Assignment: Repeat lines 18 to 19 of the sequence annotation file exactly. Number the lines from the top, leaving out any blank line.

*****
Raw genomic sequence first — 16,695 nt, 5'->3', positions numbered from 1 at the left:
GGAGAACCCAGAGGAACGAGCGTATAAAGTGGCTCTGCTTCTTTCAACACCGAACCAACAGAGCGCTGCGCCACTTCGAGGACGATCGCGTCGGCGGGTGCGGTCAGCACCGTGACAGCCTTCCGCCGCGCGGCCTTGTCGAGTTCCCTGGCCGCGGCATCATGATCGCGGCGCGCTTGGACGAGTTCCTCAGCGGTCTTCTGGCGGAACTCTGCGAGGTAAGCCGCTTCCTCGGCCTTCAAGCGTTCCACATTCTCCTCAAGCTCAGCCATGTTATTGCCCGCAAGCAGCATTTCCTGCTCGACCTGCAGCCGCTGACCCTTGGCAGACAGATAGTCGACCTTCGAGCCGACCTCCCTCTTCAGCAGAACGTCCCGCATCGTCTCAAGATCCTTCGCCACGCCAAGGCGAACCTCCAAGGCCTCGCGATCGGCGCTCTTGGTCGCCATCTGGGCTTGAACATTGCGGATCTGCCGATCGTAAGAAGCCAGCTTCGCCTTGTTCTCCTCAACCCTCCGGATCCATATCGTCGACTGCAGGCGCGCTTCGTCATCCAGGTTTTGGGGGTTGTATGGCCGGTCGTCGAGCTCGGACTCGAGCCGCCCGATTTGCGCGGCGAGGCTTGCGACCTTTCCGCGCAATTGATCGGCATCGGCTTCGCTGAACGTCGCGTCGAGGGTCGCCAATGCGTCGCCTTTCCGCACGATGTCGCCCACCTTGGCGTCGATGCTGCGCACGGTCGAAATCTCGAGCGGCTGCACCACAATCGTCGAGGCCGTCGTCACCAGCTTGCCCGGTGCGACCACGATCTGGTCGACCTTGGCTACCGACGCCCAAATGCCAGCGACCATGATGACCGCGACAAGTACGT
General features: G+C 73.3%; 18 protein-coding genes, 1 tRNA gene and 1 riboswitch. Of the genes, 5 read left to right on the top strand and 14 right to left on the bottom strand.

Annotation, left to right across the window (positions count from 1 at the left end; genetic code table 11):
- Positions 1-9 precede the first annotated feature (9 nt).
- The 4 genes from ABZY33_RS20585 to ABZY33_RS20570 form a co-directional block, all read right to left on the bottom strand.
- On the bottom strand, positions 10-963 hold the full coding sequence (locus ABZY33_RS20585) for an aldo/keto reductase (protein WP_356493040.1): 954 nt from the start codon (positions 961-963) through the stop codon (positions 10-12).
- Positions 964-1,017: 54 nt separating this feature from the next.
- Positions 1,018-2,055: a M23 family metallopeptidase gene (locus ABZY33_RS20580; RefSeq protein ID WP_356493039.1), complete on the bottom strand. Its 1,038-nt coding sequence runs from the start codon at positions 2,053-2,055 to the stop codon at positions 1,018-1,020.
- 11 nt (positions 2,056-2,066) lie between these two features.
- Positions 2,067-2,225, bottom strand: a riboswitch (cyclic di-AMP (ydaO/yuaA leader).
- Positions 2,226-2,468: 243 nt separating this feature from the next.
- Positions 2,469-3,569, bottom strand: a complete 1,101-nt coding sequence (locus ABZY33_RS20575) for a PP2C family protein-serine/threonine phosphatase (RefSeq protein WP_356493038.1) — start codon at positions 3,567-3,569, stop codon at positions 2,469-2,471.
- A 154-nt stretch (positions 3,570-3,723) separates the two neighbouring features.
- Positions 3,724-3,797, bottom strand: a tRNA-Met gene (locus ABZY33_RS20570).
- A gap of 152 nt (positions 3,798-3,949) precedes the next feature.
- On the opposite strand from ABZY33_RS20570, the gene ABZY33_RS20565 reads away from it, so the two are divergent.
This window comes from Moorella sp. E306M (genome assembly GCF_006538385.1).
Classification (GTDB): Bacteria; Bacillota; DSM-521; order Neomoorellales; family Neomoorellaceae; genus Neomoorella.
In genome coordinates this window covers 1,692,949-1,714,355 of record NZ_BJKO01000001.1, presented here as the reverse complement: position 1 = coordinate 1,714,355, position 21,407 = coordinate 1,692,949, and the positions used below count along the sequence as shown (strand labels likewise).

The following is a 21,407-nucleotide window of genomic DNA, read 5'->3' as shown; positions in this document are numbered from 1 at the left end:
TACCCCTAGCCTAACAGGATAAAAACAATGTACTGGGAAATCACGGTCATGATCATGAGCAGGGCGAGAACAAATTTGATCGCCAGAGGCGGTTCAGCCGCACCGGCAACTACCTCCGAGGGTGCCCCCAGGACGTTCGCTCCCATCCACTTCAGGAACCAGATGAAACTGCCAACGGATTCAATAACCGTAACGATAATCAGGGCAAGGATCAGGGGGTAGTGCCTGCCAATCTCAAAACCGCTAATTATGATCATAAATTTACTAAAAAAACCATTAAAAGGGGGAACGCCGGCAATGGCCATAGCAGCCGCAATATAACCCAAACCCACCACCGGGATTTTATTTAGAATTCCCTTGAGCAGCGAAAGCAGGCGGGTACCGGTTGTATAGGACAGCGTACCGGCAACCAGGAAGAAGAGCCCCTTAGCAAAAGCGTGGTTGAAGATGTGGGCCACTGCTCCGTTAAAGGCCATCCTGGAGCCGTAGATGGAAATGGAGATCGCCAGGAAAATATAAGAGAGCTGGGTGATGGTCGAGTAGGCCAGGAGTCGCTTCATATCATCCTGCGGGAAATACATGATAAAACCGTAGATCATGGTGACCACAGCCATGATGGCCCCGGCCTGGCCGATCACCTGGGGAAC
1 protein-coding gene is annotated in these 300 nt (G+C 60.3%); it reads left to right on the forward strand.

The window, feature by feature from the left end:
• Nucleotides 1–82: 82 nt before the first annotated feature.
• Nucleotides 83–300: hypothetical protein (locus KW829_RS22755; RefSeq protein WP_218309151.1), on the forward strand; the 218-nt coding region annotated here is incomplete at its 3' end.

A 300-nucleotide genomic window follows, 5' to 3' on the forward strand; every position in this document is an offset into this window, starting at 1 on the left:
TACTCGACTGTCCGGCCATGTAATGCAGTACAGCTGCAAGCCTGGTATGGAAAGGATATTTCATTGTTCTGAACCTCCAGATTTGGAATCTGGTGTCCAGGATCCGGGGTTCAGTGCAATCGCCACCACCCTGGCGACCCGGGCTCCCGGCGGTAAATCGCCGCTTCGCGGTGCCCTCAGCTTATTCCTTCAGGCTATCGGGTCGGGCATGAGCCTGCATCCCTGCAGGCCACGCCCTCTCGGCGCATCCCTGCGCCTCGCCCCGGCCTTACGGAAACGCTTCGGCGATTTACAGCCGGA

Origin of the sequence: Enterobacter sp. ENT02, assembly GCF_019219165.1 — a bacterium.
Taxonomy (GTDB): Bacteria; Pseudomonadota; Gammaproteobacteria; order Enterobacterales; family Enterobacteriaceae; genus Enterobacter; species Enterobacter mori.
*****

This window comes from Moorella sp. E306M (genome assembly GCF_006538385.1).
Classification (GTDB): Bacteria; Bacillota; DSM-521; order Neomoorellales; family Neomoorellaceae; genus Neomoorella.